Words are not everything, and sometimes we act as if they are. I do love, though, what words and their history can tell us about ourselves. Words can be a kind of mirror reflecting back to ourselves how we practice our humanity.
The English word birth is a very old word. It first enters what will become modern English in the 13th century from a Scandinavian language. It replaced an Old English word, gebyrd which meant birth, descent, race; offspring, nature, or fate. All of the surrounding languages of Germanic descent have similar words that mean similar things. When these words are traced back into their oldest origins, the meaning of fate or chance is added to the mix. Finally, in English the final letters -th on the end of the word, similar also in “bath” and “death”, imply a process.
When we think about our own births, the historical one that brought us into this life, and the daily and seasonal births of new beginnings in our lives, how often do we consider the role of “fate” or chance in those events? My wife has often told her father’s story. Just before the D-Day Invasion of France in WWII, he was stricken with appendicitis and removed by boat after the sea calmed down to England for surgery. When he recovered, he returned to his company of soldiers, the vast majority of which were killed in the invasion. Except for a fateful appendix, he likely would have died there, my wife would never have been born, we never married, our children never come into this world.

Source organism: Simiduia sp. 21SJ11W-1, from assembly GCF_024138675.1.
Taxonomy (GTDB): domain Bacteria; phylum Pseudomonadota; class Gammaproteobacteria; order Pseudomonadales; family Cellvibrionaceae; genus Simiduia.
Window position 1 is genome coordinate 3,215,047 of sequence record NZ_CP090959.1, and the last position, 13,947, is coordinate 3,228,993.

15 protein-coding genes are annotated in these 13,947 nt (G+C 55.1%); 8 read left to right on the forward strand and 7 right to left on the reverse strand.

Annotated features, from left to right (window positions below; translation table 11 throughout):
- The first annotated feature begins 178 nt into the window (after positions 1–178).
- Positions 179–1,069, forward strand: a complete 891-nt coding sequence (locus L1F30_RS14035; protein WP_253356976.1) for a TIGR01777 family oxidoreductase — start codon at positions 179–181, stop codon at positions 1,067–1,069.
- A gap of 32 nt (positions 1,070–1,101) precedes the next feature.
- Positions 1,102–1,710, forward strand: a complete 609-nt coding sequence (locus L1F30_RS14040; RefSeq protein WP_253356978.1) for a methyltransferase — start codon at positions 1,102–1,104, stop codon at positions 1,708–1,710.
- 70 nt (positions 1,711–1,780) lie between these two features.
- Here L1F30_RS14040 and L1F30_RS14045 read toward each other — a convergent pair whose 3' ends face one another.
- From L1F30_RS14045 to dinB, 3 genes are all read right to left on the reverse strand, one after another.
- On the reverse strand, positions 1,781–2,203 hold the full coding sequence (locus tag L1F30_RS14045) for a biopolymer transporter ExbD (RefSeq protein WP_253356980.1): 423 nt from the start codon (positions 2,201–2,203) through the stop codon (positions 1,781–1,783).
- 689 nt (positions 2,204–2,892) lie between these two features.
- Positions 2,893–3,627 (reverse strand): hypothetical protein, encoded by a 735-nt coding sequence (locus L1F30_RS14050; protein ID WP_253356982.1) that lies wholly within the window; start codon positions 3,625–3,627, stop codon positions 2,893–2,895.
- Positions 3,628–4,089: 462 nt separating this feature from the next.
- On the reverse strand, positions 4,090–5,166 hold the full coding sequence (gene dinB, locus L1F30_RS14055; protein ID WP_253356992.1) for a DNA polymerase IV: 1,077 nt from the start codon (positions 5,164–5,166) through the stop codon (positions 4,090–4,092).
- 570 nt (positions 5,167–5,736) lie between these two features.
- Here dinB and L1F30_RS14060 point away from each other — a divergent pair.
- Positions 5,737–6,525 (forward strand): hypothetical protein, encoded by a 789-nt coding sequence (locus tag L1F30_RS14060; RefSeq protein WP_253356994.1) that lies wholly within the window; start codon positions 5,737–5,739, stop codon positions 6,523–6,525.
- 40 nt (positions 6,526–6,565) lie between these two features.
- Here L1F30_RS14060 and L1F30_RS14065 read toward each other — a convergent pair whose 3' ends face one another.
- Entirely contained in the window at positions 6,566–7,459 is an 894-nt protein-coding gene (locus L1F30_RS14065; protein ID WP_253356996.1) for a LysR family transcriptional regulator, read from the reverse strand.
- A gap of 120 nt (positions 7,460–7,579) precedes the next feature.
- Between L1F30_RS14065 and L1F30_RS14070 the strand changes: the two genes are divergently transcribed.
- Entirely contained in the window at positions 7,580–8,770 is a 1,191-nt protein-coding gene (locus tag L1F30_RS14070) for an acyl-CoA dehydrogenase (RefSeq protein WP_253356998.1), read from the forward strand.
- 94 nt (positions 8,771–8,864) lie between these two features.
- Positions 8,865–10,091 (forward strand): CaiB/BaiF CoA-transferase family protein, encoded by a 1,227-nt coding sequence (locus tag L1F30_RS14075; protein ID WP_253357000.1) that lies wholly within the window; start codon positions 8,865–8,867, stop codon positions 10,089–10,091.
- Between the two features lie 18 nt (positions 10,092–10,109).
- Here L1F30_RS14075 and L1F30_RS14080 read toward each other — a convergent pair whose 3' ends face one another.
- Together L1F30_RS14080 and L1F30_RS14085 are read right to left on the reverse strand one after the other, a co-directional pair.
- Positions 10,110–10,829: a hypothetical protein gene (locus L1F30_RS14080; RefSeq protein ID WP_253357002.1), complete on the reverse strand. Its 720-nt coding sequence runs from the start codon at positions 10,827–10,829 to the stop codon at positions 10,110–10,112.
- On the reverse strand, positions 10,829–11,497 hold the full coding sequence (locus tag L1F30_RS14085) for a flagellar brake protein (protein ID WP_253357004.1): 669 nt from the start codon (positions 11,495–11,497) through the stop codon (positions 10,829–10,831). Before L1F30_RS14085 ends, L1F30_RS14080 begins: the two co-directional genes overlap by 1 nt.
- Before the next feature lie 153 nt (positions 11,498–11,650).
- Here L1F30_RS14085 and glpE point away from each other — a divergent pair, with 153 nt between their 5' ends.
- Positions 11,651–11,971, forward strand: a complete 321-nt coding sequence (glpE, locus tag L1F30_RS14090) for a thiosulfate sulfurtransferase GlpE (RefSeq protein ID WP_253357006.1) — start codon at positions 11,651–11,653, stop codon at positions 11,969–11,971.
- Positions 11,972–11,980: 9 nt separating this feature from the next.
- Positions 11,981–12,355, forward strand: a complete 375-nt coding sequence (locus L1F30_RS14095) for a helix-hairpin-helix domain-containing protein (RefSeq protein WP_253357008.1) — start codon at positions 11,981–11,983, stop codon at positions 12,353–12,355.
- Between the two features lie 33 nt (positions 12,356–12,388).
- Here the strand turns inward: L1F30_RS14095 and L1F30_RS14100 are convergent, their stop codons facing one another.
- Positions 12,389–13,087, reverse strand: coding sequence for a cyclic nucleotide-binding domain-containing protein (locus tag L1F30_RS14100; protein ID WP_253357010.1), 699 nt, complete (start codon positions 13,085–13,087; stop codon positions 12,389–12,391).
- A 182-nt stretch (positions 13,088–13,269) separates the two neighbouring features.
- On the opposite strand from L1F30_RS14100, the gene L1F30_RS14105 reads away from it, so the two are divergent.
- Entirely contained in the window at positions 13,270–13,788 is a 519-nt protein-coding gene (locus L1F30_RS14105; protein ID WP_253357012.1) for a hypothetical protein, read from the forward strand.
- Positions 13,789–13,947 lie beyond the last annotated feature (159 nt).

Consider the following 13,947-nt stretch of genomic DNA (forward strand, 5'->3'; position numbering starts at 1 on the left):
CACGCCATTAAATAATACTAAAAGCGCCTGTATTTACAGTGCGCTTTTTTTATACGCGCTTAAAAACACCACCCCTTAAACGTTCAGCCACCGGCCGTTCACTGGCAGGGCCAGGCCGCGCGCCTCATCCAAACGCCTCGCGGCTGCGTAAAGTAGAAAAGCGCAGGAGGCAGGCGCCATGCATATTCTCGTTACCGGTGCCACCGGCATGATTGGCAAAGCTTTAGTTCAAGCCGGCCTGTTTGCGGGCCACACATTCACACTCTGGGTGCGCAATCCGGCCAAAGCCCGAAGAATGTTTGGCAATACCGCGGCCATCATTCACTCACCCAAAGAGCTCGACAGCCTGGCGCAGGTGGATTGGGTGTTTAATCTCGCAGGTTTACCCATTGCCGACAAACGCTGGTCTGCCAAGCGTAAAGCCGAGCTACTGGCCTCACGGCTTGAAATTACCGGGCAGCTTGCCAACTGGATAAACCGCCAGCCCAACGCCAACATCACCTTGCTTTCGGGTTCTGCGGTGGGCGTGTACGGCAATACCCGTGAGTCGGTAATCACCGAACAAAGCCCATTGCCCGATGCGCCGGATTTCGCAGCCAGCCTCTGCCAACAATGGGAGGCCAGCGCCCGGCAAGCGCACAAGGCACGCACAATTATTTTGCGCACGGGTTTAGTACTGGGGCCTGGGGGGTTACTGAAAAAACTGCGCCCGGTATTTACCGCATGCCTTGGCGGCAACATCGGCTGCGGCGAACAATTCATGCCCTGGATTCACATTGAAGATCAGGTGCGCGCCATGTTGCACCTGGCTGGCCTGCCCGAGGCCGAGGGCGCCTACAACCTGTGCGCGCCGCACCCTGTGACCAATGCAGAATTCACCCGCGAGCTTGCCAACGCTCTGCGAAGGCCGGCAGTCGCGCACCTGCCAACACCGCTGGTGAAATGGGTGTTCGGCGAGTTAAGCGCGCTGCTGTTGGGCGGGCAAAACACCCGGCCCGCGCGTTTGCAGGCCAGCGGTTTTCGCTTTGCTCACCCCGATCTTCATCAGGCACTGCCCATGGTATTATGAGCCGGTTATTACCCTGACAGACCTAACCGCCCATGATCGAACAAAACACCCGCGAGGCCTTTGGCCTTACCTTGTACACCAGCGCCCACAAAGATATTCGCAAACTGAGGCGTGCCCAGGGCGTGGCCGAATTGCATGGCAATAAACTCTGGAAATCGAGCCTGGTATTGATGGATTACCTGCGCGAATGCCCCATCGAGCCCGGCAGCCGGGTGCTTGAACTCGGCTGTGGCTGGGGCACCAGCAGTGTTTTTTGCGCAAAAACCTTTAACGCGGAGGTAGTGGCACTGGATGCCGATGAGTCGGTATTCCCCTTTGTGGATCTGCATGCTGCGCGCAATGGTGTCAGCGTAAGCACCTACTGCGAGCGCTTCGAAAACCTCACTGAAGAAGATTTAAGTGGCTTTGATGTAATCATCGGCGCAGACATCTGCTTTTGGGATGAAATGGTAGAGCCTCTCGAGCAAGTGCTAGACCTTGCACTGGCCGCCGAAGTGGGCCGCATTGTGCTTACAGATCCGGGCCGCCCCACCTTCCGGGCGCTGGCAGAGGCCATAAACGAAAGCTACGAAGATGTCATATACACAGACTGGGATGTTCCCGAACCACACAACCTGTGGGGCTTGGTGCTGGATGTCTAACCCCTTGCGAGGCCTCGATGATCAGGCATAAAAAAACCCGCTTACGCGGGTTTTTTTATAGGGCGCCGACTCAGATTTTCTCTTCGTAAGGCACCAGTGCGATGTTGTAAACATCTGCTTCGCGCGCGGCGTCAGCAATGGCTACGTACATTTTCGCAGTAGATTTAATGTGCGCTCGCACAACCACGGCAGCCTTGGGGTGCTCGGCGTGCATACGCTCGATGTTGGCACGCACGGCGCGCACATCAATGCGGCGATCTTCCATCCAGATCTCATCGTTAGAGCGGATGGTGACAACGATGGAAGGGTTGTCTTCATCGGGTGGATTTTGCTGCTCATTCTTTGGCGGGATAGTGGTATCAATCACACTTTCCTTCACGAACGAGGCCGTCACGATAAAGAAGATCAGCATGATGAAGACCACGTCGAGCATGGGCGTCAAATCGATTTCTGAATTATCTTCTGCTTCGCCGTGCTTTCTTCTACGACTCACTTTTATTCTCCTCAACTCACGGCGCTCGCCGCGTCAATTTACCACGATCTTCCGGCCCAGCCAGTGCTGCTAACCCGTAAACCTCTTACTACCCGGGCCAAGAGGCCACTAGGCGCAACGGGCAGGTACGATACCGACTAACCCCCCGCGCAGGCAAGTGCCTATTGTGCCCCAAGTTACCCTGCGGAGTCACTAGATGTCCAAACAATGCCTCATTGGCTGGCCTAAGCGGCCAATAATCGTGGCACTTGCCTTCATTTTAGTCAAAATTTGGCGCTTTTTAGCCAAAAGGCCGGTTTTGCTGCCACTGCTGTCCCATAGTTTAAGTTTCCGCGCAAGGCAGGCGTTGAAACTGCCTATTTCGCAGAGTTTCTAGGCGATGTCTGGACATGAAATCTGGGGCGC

A thing happens, the Buddhists say, when all the conditions are right. A birth, a process, a moment of chance that set into motion what and who we become. I stand in awe of the birth and births that are mine and yours. Some things are coming together even today that will bring about the next beginnings in our lives. Can we see them? Can we listen for them?
Do you find this devotional thoughtful? If so, please consider using the buttons below and – via Facebook, Twitter, Google+, or other social media – sharing it with your friends.